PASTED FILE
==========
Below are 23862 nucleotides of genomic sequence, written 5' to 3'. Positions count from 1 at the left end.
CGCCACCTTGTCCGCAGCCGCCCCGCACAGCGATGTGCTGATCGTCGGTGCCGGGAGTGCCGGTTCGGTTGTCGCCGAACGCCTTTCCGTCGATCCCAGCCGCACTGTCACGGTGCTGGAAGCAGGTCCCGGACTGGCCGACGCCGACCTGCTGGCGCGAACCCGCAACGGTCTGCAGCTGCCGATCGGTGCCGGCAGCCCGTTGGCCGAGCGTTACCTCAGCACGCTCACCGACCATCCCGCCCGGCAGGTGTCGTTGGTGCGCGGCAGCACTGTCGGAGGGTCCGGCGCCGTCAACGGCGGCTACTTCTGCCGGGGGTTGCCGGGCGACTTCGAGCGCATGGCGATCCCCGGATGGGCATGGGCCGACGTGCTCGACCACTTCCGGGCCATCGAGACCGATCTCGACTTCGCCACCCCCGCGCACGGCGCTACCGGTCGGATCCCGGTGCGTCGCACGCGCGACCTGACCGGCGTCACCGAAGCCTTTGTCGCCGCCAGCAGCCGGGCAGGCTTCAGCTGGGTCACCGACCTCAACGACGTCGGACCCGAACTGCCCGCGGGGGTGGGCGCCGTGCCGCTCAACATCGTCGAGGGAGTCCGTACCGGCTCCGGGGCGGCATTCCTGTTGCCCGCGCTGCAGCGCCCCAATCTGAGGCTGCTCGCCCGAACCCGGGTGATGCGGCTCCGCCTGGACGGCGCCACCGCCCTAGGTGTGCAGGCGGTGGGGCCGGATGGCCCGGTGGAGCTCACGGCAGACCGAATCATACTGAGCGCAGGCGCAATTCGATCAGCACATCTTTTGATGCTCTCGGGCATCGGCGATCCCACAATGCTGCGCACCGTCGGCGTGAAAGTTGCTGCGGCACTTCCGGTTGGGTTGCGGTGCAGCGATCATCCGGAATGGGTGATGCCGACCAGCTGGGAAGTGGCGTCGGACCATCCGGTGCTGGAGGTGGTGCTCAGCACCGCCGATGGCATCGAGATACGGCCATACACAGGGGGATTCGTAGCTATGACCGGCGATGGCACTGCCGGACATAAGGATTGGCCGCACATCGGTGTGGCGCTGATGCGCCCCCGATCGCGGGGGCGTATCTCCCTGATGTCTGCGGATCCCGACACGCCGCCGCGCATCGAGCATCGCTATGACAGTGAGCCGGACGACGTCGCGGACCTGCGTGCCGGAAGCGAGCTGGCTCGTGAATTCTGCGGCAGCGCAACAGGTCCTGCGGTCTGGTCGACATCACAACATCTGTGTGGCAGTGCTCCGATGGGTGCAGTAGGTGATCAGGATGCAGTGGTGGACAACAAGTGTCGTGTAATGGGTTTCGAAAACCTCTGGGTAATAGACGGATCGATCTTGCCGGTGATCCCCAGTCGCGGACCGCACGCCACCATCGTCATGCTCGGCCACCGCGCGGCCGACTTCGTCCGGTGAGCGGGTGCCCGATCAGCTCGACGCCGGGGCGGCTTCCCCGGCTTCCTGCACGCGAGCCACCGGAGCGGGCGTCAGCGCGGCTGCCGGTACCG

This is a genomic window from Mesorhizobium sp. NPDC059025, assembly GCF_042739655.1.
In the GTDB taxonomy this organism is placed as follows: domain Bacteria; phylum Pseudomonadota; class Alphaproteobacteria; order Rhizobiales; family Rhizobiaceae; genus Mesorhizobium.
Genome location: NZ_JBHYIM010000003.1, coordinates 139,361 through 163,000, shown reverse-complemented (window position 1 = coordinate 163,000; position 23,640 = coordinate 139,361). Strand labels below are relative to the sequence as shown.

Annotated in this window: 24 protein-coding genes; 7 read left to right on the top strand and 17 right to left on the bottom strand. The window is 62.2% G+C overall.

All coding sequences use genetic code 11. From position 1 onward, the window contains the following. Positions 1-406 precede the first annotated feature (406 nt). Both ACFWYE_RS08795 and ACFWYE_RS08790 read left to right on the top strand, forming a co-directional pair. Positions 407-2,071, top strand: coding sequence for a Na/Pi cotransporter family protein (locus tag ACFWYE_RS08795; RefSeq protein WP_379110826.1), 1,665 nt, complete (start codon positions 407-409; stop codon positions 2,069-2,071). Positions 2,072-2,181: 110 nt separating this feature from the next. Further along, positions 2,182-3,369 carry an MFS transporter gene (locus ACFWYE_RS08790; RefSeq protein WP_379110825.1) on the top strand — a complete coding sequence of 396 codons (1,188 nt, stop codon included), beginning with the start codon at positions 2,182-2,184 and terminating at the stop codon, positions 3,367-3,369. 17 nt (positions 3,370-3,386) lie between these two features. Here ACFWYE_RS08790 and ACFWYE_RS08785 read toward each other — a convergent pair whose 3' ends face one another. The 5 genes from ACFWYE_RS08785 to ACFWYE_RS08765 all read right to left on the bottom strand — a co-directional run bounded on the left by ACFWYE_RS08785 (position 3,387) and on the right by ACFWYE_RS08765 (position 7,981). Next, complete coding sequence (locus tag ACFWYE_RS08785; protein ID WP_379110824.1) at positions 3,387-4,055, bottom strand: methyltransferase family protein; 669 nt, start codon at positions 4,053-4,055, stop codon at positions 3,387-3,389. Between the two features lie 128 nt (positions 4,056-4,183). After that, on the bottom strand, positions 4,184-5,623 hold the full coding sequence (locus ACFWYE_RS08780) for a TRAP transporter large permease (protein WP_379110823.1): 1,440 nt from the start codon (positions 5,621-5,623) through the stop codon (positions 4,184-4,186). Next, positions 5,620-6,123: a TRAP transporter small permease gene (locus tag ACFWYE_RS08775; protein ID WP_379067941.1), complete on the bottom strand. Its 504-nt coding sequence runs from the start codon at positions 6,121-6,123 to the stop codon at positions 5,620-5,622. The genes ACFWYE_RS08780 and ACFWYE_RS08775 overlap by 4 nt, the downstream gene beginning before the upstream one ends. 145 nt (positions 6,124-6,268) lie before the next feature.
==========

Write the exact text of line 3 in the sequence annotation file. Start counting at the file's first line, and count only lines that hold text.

This is a genomic window from Mesorhizobium sp. NPDC059025, assembly GCF_042739655.1.